6/08/2011 — 5/11/2011

Mass Photography

Blackpool through the camera

Tony Ray-Jones, Blackpool, 1963

NMeM/Science & Society Picture Library

Mass Photography: Blackpool through the camera contains over one hundred photographs of the resort from the early 20th century to today.  The exhibition encourages the viewer to make their own way through the Blackpool experience, comparing and juxtaposing the way that different photographers have looked at people having fun but also at the downtime of mass leisure.

Curated by German artist Nina Könnemann, the exhibition combines the work of some of Britain's greatest documentary photographers alongside photographers who have lived or invested much holiday time in the resort, photographers discovered on the internet site Flickr, and material from archives across the northwest of England.

The starting point of the exhibition is the work that Humphrey Spender and Julian Trevelyan produced in 1937/38 as part of the ‘Mass Observation’ project, which was initiated to study the everyday lives of ordinary people in Britain as an “anthropology of ourselves”.  Spender and Trevelyan’s affinity to British surrealism lets them appreciate Blackpool’s efforts towards the exotic in images where dolls appear larger than people and advertisement copy reads as poetry.  Yet their subject matter of gambling machines, the overcrowded beach, signs on hotels and ventriloquists are to be found in the images of many other photographers who have come to Blackpool.  By showing the variations of such recurring subjects, the exhibition traces changing trends in photographic expression.

The interest in exploring one’s everyday surroundings as something worth looking at can be seen in photographs by artists that come from or lived in Blackpool including Geoff Buono, John Burke, Henry Iddon and Lisa Schools.  The late Alfred Gregory who grew up in Blackpool and best-known for photographing the British expedition which made the first ascent of Mount Everest in 1953, explained his inspiration when coming back to Blackpool in the 1960s:  “I realised I was ‘seeing’ Blackpool for the first time (…) and that afternoon the Golden Mile and packed Central Beach were certainly as foreign to me when seen through the lens as the distant, remote corners of Africa or the Himalaya.”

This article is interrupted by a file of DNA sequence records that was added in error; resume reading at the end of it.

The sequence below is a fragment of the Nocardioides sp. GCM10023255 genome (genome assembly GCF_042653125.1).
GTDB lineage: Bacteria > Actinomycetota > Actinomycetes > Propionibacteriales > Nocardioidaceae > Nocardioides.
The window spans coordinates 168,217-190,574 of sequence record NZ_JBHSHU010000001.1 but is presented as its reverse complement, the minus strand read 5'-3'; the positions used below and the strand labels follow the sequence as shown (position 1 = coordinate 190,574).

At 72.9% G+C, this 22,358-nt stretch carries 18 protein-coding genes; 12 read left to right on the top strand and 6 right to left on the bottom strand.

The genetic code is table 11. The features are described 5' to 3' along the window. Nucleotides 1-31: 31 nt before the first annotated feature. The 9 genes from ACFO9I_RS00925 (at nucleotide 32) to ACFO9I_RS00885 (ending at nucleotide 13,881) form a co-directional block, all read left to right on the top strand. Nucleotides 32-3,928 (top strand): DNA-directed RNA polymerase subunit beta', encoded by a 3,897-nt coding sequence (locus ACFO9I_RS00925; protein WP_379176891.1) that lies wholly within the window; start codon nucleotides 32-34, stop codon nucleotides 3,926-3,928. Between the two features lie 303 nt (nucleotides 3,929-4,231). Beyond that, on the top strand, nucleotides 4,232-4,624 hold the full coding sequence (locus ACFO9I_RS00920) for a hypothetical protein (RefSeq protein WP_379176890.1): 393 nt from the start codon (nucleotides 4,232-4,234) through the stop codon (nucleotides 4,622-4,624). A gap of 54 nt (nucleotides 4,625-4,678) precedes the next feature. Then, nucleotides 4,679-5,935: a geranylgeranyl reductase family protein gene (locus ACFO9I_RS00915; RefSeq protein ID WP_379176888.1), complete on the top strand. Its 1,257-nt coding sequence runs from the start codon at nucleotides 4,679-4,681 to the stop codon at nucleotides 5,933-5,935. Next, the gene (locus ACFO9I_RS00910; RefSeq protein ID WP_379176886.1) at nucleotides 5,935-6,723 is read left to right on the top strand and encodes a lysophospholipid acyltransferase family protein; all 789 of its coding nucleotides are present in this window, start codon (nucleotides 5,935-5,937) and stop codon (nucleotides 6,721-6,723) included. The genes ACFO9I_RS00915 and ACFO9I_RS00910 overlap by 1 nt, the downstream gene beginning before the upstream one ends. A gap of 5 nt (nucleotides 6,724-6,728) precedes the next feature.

The exhibition also includes a new video installation created by Könnemann based on material from yearly updated souvenir films of the Blackpool Illuminations that evoke the special sense of time of the cyclical holiday seasons.  The installation underlines the philosophy of relying on established favourites, while instigating slight innovations; a repeatedly occurring pattern Könnemann sees as successful within the representational image of Blackpool.

The exhibition includes: Andrew Bartholomew, Ian Berry, Robert Brook, Tim Brown, Geoff Buono, John Burke, John Chillingworth, Cyril Critchlow, Maciej Dakowicz, Alfred Gregory, Henry Iddon, Barry Lewis, Haywood Magee, Steve Marland, John McDonald, Mike O'Sullivan, Peter Marlow, Martin Parr, Tony Ray-Jones, Lisa Schools, Humphrey Spender, Chris Steele-Perkins, Ian Stirland, Homer Sykes, Julian Trevelyan, Peter Ward and Vicky Wragg, as well as material from the archives of Blackpool’s Local and Family History Centre, Gazette newspaper, and Pleasure Beach and Tower attractions.

The exhibition is supported by the National Lottery through Arts Council England